It has now been 12 years since several Hartford and suburban parents alleged in state court that students in the city and region receive an inferior education in segregated public schools in violation of the state Constitution.
It has been five years since the state Supreme Court agreed with the plaintiffs and ordered the governor and legislature to come up with a plan to integrate the school systems of Greater Hartford.
Although there has been progress, the core issue is unchanged: Hartford schools remain as racially segregated as ever, even while several suburbs have seen increases in their enrollment of students from minority groups because of changing residential patterns.
The Supreme Court understood that change will not occur overnight. That's why it set no timetable.
Further, a consensus exists that coercion would be unacceptable. So-called forced busing in other parts of the country has not produced desirable results. The best hope for breaking the back of segregation is to sell parents and students on the idea that integration and educational excellence must enter into a partnership. One cannot fully thrive without the other in a diverse society.
Here is what it will take:
A major reason for the molasses-like pace of school integration is a lack of committed leadership. It's as if elected and appointed officials have not read the Supreme Court's opinion. The governor, key legislative and suburban officials, as well as Hartford's mayor, manager, city council, school trustees and superintendent have for the most part ducked the high court's ruling in the Sheff vs. O'Neill case.
Expanded magnet schools and sufficient funding.
Magnet schools in Greater Hartford are run by the Capitol Region Education Council, which alerted legislators in the spring that it faced a $5.6 million deficit for the fiscal year that began July 1. As CREC noted, it makes little sense for the state to have spent $200 million to build magnets, but then scrimp on operating money. In the recently adopted state budget, the General Assembly appropriated $2.8 million to offset a portion of the deficit.
In a letter to legislative leaders, CREC had asked a compelling question: "Is Connecticut committed to magnets as a means to incite regional cooperation, improve quality, extend choice, enrich programs and achieve a widely accepted response to Sheff vs. O'Neill?"
Under the current funding formula, the state gives CREC an average of $4,700 per student, less than half of what it costs to educate each child. Towns must pay another $2,000 for every student they send to a magnet school. Some towns have refused to participate because they don't want to pay.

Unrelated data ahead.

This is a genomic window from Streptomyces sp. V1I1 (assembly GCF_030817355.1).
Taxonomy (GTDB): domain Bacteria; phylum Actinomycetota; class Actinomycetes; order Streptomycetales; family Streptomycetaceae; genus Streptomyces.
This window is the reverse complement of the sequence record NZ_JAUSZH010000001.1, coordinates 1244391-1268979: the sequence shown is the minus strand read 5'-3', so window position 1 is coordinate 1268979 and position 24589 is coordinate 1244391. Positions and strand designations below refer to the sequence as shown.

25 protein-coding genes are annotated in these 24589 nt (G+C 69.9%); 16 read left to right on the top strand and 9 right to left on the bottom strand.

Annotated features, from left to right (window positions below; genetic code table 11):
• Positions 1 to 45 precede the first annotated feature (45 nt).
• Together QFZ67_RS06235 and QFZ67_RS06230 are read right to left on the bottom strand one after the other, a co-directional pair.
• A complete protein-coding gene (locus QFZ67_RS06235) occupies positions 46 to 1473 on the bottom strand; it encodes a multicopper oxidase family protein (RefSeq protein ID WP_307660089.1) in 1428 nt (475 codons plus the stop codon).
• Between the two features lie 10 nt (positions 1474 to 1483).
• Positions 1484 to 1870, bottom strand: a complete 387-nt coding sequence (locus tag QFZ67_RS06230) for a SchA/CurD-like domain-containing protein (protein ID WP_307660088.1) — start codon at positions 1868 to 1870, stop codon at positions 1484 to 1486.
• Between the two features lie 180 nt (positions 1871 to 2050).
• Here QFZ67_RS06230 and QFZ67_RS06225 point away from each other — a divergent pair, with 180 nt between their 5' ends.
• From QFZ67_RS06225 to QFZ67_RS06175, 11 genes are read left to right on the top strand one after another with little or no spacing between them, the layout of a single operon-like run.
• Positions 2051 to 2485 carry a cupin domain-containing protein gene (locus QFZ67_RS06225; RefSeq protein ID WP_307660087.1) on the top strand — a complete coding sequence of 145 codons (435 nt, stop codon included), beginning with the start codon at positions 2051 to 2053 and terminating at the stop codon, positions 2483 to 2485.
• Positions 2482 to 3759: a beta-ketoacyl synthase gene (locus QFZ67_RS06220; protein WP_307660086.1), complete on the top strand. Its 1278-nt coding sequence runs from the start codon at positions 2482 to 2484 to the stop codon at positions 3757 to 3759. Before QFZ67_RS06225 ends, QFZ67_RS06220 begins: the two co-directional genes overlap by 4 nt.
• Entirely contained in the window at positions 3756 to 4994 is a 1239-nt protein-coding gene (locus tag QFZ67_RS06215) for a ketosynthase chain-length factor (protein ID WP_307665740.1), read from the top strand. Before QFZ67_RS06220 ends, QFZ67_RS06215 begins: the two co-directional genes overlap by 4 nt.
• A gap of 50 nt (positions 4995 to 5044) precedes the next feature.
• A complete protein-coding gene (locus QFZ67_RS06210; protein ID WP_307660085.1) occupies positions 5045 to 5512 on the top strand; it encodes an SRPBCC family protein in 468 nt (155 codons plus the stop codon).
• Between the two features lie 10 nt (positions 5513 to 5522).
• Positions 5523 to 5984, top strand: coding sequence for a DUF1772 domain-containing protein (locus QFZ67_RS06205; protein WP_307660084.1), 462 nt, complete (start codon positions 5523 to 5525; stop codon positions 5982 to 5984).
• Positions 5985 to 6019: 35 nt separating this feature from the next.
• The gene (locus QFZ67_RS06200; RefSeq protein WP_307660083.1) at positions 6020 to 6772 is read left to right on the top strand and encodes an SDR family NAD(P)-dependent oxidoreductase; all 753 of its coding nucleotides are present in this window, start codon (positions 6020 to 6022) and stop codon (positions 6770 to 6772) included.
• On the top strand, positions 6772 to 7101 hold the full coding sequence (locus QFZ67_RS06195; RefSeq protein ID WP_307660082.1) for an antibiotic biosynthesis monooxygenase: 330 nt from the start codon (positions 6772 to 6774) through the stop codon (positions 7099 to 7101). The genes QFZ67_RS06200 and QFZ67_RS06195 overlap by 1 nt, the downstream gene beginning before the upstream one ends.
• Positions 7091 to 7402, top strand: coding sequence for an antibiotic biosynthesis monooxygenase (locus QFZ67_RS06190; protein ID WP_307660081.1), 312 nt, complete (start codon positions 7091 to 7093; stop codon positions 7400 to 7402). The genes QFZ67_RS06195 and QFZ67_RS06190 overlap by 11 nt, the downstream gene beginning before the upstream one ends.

Towns shouldn't have the option of refusing to send students who want to attend the schools. To lessen the burden on individual towns, however, the amount they are required to pay should be capped at $1,000 per student.
It costs more than $10,000 per year to educate each magnet school enrollee. The state, which has primary responsibility for implementing Sheff, should pay 90 percent of that cost.
Expansion of the Open Choice program, which is described in the editorial below.
Continued efforts to improve Hartford schools.
Earlier this year, two Hartford schools, Simpson-Waverly and Kennelly, became the first urban elementary schools in the state to win accreditation, after a rigorous two-year review. Standardized test scores at both schools have risen significantly in recent years.
Increased funding for inter-district programs.
State Education Commissioner Theodore S. Sergi had requested $14.7 million for the fiscal year that began July 1 for a variety of programs that bring city and suburban students together for activities in science, music and other fields. Gov. John G. Rowland slashed more than $2 million from the request, although the legislature restored a small portion of the money.
Mr. Sergi deserves credit for wanting to expand these programs so they eventually will accommodate half the state's 270,000 elementary and high school students. Although the exchange visits are not an alternative to magnets and school integration, they are a worthwhile piece of a broader response to Sheff.
Although the Sheff decision was directed at Greater Hartford, it has implications for cities across the state that are not under court order. Mr. Sergi is on the right track by responding to racial isolation statewide.
An Attack on Hartford's social ills.
Hartford is one of the nation's poorest cities and is surrounded by some of the state's wealthiest communities. Hartford also has one of the highest rates of teen births in the nation, as well as the country's highest percentage of unmarried mothers.
As numerous witnesses in the Sheff lawsuit testified, social factors involving unstable families and unsafe neighborhoods have a profound effect on school achievement.
It would be a dangerous illusion, therefore, to think that the answer to Sheff lies only in classrooms. Urban schools will become integrated only as part of a package that includes vibrant, safe, integrated neighborhoods of families drawn by good schools and an array of cultural and civic attractions.
The challenges in honoring the court's broad mandate in Sheff vs. O'Neill are huge. But so is the potential for payoffs. The nation's wealthiest state should aspire to become the most successful in providing a first-class education in integrated classrooms.
No one should lose sight of the goal - and value - of having children of all races learning together in excellent schools. It can be done. It must be done.
Reprinted with permission of the Hartford Courant.
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